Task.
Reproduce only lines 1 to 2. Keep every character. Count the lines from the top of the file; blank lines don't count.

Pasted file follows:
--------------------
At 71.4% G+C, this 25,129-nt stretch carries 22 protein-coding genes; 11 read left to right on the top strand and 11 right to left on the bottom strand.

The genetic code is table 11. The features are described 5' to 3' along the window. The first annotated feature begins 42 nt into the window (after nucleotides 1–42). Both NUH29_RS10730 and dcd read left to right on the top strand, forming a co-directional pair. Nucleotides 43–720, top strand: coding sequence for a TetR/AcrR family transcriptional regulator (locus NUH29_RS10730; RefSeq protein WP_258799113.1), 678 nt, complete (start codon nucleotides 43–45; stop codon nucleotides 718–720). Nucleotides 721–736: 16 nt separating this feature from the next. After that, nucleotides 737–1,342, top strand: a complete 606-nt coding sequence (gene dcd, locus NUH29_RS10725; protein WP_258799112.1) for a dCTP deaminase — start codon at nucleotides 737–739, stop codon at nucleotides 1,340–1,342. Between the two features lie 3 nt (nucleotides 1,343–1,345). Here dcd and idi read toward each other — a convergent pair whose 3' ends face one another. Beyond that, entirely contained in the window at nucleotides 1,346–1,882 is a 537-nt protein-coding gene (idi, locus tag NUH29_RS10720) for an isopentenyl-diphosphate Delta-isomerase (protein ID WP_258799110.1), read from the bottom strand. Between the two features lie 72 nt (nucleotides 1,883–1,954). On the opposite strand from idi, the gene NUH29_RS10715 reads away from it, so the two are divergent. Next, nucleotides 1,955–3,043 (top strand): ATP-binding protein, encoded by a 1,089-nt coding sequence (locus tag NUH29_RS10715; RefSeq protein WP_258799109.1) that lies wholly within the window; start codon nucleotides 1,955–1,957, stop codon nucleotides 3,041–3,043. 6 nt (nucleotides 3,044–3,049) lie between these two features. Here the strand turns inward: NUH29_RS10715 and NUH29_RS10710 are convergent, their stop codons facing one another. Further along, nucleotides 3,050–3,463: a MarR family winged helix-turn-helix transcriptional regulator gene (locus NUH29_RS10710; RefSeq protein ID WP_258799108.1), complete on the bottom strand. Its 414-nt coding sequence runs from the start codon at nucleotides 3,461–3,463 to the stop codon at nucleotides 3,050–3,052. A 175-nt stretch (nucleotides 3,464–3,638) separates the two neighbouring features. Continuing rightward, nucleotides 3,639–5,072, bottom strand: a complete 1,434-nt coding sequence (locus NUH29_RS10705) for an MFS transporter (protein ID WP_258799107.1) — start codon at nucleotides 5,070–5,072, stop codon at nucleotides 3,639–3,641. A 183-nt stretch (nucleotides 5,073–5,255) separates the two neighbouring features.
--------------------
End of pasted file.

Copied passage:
At 71.4% G+C, this 25,129-nt stretch carries 22 protein-coding genes; 11 read left to right on the top strand and 11 right to left on the bottom strand.

The genetic code is table 11. The features are described 5' to 3' along the window. The first annotated feature begins 42 nt into the window (after nucleotides 1–42). Both NUH29_RS10730 and dcd read left to right on the top strand, forming a co-directional pair. Nucleotides 43–720, top strand: coding sequence for a TetR/AcrR family transcriptional regulator (locus NUH29_RS10730; RefSeq protein WP_258799113.1), 678 nt, complete (start codon nucleotides 43–45; stop codon nucleotides 718–720). Nucleotides 721–736: 16 nt separating this feature from the next. After that, nucleotides 737–1,342, top strand: a complete 606-nt coding sequence (gene dcd, locus NUH29_RS10725; protein WP_258799112.1) for a dCTP deaminase — start codon at nucleotides 737–739, stop codon at nucleotides 1,340–1,342. Between the two features lie 3 nt (nucleotides 1,343–1,345). Here dcd and idi read toward each other — a convergent pair whose 3' ends face one another. Beyond that, entirely contained in the window at nucleotides 1,346–1,882 is a 537-nt protein-coding gene (idi, locus tag NUH29_RS10720) for an isopentenyl-diphosphate Delta-isomerase (protein ID WP_258799110.1), read from the bottom strand. Between the two features lie 72 nt (nucleotides 1,883–1,954). On the opposite strand from idi, the gene NUH29_RS10715 reads away from it, so the two are divergent. Next, nucleotides 1,955–3,043 (top strand): ATP-binding protein, encoded by a 1,089-nt coding sequence (locus tag NUH29_RS10715; RefSeq protein WP_258799109.1) that lies wholly within the window; start codon nucleotides 1,955–1,957, stop codon nucleotides 3,041–3,043. 6 nt (nucleotides 3,044–3,049) lie between these two features. Here the strand turns inward: NUH29_RS10715 and NUH29_RS10710 are convergent, their stop codons facing one another. Further along, nucleotides 3,050–3,463: a MarR family winged helix-turn-helix transcriptional regulator gene (locus NUH29_RS10710; RefSeq protein ID WP_258799108.1), complete on the bottom strand. Its 414-nt coding sequence runs from the start codon at nucleotides 3,461–3,463 to the stop codon at nucleotides 3,050–3,052. A 175-nt stretch (nucleotides 3,464–3,638) separates the two neighbouring features. Continuing rightward, nucleotides 3,639–5,072, bottom strand: a complete 1,434-nt coding sequence (locus NUH29_RS10705) for an MFS transporter (protein ID WP_258799107.1) — start codon at nucleotides 5,070–5,072, stop codon at nucleotides 3,639–3,641. A 183-nt stretch (nucleotides 5,073–5,255) separates the two neighbouring features.